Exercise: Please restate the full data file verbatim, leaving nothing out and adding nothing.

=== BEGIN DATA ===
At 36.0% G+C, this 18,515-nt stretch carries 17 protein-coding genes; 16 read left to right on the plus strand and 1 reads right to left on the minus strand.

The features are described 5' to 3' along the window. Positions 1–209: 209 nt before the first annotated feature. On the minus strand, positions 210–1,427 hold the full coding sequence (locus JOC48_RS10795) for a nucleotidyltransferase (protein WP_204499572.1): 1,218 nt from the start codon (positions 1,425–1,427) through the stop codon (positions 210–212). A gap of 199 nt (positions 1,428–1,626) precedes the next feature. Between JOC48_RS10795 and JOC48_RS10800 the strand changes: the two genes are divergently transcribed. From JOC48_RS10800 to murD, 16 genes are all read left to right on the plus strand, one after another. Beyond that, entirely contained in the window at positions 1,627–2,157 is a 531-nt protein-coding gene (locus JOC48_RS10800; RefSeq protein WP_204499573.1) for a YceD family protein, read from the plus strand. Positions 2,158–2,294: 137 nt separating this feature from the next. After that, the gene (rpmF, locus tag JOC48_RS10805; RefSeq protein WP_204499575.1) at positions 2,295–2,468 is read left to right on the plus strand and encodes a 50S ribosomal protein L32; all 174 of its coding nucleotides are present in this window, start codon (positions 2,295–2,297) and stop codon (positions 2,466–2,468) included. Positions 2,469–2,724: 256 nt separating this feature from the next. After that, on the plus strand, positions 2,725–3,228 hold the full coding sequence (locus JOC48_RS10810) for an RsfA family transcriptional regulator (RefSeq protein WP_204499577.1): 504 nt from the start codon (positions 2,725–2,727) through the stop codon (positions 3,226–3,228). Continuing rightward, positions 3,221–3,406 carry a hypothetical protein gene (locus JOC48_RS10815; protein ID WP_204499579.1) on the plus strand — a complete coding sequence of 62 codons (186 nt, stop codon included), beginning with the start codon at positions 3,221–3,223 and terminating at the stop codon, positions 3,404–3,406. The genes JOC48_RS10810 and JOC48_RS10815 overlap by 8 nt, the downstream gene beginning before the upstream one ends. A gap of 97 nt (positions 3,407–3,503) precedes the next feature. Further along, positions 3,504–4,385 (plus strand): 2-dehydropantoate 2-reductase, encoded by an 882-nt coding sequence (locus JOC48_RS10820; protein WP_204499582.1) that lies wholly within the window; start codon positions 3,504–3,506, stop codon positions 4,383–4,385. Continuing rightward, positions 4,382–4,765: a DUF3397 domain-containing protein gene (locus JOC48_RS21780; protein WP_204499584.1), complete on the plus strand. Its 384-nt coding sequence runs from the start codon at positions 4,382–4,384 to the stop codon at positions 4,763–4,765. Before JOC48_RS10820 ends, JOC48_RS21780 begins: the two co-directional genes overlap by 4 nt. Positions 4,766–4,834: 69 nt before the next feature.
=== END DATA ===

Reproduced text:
At 36.0% G+C, this 18,515-nt stretch carries 17 protein-coding genes; 16 read left to right on the plus strand and 1 reads right to left on the minus strand.

The features are described 5' to 3' along the window. Positions 1–209: 209 nt before the first annotated feature. On the minus strand, positions 210–1,427 hold the full coding sequence (locus JOC48_RS10795) for a nucleotidyltransferase (protein WP_204499572.1): 1,218 nt from the start codon (positions 1,425–1,427) through the stop codon (positions 210–212). A gap of 199 nt (positions 1,428–1,626) precedes the next feature. Between JOC48_RS10795 and JOC48_RS10800 the strand changes: the two genes are divergently transcribed. From JOC48_RS10800 to murD, 16 genes are all read left to right on the plus strand, one after another. Beyond that, entirely contained in the window at positions 1,627–2,157 is a 531-nt protein-coding gene (locus JOC48_RS10800; RefSeq protein WP_204499573.1) for a YceD family protein, read from the plus strand. Positions 2,158–2,294: 137 nt separating this feature from the next. After that, the gene (rpmF, locus tag JOC48_RS10805; RefSeq protein WP_204499575.1) at positions 2,295–2,468 is read left to right on the plus strand and encodes a 50S ribosomal protein L32; all 174 of its coding nucleotides are present in this window, start codon (positions 2,295–2,297) and stop codon (positions 2,466–2,468) included. Positions 2,469–2,724: 256 nt separating this feature from the next. After that, on the plus strand, positions 2,725–3,228 hold the full coding sequence (locus JOC48_RS10810) for an RsfA family transcriptional regulator (RefSeq protein WP_204499577.1): 504 nt from the start codon (positions 2,725–2,727) through the stop codon (positions 3,226–3,228). Continuing rightward, positions 3,221–3,406 carry a hypothetical protein gene (locus JOC48_RS10815; protein ID WP_204499579.1) on the plus strand — a complete coding sequence of 62 codons (186 nt, stop codon included), beginning with the start codon at positions 3,221–3,223 and terminating at the stop codon, positions 3,404–3,406. The genes JOC48_RS10810 and JOC48_RS10815 overlap by 8 nt, the downstream gene beginning before the upstream one ends. A gap of 97 nt (positions 3,407–3,503) precedes the next feature. Further along, positions 3,504–4,385 (plus strand): 2-dehydropantoate 2-reductase, encoded by an 882-nt coding sequence (locus JOC48_RS10820; protein WP_204499582.1) that lies wholly within the window; start codon positions 3,504–3,506, stop codon positions 4,383–4,385. Continuing rightward, positions 4,382–4,765: a DUF3397 domain-containing protein gene (locus JOC48_RS21780; protein WP_204499584.1), complete on the plus strand. Its 384-nt coding sequence runs from the start codon at positions 4,382–4,384 to the stop codon at positions 4,763–4,765. Before JOC48_RS10820 ends, JOC48_RS21780 begins: the two co-directional genes overlap by 4 nt. Positions 4,766–4,834: 69 nt before the next feature.